France Lake Wilderness Lodge
Yukon Wilderness Lodge

The History of Frances Lake

Geological History
Frances Lake is situated at an elevation of 730 metres within the trough of the Tintina Trench, a 1500-kilometre-long rift valley that extends from Prince George (B.C.) via Watson Lake up to Dawson City. The trench began forming about 65 million years ago, as a result of plate tectonic forces that shape the continents. This caused various minerals to be washed out and accumulated in river sediments, which eventually led to the massive deposit of gold that sparked the famous Klondike Gold Rush at the turn of the last century. Large-scale geological lines are also important wildlife and plant migration corridors, both for the evolutionary spreading of species in the course of time, as well as for short-term cycles such as the annual bird migration. The unique combination of geological, topographic and climatic factors mean that Frances Lake — the largest lake in the southeast Yukon — is situated in one of the territory's most biologically productive regions, resulting in a great diversity of plants and wildlife.

However, today's appearance of the region was, from a geological perspective, shaped very recently. Heavy glaciations during the ice age period of the past 2–3 million years have had a huge impact on the topography of the southeast Yukon — countless glacial advances and retreats carved out the valleys and shaped the surrounding uplands. But only the debris and moraine deposits of the last glacial period (peaking about 20,000 years ago) have formed today's detailed topography.Aerial view of the ice age carved Frances Lake East Arm

Frances Lake is a typical glacial lake whose basin has been scoured by the flowing ice. The lateral and terminal moraines of the glacier built up natural dams along the margins and at the glacier snout, today's terminus of the lake. Small glacial advances during the overall retreat towards the end of the last ice age (10,000 years ago) mark the various narrows of the lake, including the distinctive peninsula near the lodge. Massive sand and gravel deposits of the dwindling glaciers — particularly extensive on the lower part of the East Arm between the Narrows — have created today's attractive, winding shoreline with its countless bays, secluded ponds, hills and islands.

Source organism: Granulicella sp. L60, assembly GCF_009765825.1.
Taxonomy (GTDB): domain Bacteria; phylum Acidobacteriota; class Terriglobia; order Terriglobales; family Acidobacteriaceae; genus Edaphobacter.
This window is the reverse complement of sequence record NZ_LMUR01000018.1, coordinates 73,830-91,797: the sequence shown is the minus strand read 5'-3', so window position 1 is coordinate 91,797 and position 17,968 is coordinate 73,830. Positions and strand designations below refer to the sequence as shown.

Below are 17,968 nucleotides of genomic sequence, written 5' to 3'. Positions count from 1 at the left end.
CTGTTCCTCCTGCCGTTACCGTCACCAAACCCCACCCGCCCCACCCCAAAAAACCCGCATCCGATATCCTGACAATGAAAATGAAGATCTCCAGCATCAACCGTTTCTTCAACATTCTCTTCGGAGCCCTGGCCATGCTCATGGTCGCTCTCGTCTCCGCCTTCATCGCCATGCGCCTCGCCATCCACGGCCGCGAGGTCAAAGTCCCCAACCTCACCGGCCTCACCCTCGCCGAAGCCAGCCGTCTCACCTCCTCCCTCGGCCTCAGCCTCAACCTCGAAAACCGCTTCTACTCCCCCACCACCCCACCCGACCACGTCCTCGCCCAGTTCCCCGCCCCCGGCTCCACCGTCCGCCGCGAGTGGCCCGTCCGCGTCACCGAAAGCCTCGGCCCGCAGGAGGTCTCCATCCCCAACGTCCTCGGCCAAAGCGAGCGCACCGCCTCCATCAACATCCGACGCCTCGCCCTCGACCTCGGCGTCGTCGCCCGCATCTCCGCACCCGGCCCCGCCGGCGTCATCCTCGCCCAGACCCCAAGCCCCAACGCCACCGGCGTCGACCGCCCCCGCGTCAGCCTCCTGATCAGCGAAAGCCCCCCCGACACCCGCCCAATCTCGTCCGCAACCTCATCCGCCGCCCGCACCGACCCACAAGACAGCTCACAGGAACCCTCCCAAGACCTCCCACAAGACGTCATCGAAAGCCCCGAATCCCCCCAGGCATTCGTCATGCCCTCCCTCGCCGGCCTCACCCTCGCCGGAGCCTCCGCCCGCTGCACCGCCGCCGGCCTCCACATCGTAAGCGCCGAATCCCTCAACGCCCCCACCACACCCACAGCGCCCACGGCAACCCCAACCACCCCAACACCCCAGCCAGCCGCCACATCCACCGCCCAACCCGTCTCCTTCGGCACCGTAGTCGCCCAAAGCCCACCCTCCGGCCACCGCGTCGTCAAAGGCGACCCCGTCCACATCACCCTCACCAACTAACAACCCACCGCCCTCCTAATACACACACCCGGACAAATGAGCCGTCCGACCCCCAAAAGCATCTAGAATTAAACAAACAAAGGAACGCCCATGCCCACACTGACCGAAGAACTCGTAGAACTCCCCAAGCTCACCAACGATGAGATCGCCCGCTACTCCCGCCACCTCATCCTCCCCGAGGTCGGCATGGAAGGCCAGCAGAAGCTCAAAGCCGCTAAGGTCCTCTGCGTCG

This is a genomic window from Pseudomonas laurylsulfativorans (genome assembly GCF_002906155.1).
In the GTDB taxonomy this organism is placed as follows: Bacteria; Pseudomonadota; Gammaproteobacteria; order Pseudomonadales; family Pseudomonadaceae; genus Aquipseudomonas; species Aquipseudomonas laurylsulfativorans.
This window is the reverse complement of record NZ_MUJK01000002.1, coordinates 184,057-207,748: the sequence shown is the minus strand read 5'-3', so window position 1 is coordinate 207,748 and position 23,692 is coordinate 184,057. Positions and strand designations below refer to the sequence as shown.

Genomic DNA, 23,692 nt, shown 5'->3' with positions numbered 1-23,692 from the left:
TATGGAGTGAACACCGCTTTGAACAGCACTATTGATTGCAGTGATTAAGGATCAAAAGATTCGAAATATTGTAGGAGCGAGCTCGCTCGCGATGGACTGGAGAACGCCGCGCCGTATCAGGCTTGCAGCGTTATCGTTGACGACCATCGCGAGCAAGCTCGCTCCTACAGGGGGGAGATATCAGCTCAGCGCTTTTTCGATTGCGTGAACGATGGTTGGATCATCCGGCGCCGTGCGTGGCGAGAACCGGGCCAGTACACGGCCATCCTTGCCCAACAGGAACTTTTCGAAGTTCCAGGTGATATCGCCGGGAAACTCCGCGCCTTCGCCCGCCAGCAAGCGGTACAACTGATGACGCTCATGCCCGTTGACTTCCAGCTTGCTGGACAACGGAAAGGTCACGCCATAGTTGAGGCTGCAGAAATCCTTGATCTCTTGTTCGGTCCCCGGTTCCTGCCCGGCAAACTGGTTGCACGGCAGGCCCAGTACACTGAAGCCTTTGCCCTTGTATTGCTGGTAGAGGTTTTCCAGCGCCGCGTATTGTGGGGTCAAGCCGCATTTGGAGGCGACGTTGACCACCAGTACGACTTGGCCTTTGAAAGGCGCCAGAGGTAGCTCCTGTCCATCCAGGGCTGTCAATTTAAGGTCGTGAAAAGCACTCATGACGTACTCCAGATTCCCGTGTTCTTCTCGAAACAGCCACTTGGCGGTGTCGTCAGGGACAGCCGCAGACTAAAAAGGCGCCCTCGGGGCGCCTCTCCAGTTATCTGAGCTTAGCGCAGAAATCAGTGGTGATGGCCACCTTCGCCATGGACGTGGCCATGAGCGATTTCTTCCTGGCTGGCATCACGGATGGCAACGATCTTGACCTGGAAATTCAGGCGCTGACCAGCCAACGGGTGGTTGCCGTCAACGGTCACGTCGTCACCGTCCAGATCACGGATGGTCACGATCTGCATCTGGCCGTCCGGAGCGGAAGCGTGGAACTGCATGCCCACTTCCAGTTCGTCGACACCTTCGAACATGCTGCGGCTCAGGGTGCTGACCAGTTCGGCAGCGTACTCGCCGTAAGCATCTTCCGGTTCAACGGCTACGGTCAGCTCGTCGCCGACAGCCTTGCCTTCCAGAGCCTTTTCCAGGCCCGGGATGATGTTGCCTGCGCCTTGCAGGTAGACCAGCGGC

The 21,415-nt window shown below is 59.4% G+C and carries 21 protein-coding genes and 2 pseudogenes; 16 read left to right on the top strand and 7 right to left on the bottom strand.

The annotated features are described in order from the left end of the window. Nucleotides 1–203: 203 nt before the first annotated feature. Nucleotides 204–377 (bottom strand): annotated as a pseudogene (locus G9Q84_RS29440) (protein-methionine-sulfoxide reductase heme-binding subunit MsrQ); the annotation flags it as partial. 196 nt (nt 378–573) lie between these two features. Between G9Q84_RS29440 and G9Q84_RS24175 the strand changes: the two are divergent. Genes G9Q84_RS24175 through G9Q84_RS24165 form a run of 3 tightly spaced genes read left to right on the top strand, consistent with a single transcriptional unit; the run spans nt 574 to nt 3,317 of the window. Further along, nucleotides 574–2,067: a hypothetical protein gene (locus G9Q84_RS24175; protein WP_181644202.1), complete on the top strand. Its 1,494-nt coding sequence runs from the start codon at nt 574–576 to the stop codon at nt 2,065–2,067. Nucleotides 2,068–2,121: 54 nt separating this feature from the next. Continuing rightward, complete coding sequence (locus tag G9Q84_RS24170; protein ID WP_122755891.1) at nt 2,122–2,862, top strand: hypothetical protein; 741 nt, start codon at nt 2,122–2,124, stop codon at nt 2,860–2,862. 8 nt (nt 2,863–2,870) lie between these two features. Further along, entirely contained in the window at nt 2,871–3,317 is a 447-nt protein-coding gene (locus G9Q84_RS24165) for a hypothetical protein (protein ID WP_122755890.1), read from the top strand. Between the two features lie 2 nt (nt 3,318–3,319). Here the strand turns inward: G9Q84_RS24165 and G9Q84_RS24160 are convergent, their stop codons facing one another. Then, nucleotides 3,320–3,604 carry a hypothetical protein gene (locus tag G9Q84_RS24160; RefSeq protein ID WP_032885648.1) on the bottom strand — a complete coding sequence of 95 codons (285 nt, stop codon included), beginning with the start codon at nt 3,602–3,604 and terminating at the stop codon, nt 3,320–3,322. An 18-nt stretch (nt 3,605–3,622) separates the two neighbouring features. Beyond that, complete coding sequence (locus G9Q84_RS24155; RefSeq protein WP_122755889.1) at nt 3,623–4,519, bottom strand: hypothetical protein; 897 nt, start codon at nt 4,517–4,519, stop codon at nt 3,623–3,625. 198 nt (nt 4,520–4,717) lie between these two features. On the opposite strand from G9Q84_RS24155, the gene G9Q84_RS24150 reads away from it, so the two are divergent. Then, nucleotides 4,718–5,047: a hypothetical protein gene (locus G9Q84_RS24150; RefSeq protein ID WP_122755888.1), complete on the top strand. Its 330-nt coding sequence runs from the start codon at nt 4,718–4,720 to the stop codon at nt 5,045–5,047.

Time hasn't stopped yet, and still today the lake continues to be reshaped. Most striking, perhaps, is the delta formation of various feeder rivers (e.g. at the boat ramp) which due to sediment transport, eventually will cut the big, long lake into a chain of various smaller lakes. The Finlayson River has already completed this step cutting the upper Six-Mile Lake off from the rest of the West Arm.

Today, the Frances Lake region is characterized by extensive boreal forests (spruce and pine species) and, particularly in shady locations, permafrost (permanently frozen ground) is widespread. This leads to a very diverse vegetation cover, with everything from 30-metre-tall spruce trees along sunny shorelines, down to crippled dwarf trees on steep shady slopes. Periodically occurring bush fires add to the diversity of the forest. After a fire, it is mostly deciduous trees (aspen, birch, poplar, willow) that come up first — only in the course of time does the mature spruce forest take over again.

Early people

Various archaeological findings attest to human occupation in the area for at least 1500 – 2000 years. These early people who lived at Frances Lake were the Tu Cho, a tribe of the Kaska First Nations. «Tu Cho» means «Big Water», which was the traditional name of Frances Lake. Frances River was called «Tu Cho Tua», meaning «Big Water River». For the Indians (today called First Nations) the lake wasKaska First Nations on the Liard River (around 1940) an important fishing and hunting area. They didn't maintain a permanent village at Frances Lake, but visited here their traditional fishing camps. In the course of the year, they followed the animals and subsisted on edible plants and berries. They used a well-established set of hunting and walking trails along Frances River to Frances Lake, and on to Finlayson Lake. In summer and in winter, they stayed at lower levels along the waters in order to fish and to trap. In fall, higher regions in the MacKenzie Mountains were visited in search for caribou, mountain goats and sheep. This nomadic lifestyle was characteristic for the Natives before the white settlers arrived. However, as a result of the increasing fur trade and growing dependency on trading goods, they began taking up residence near trading posts and in permanent settlements.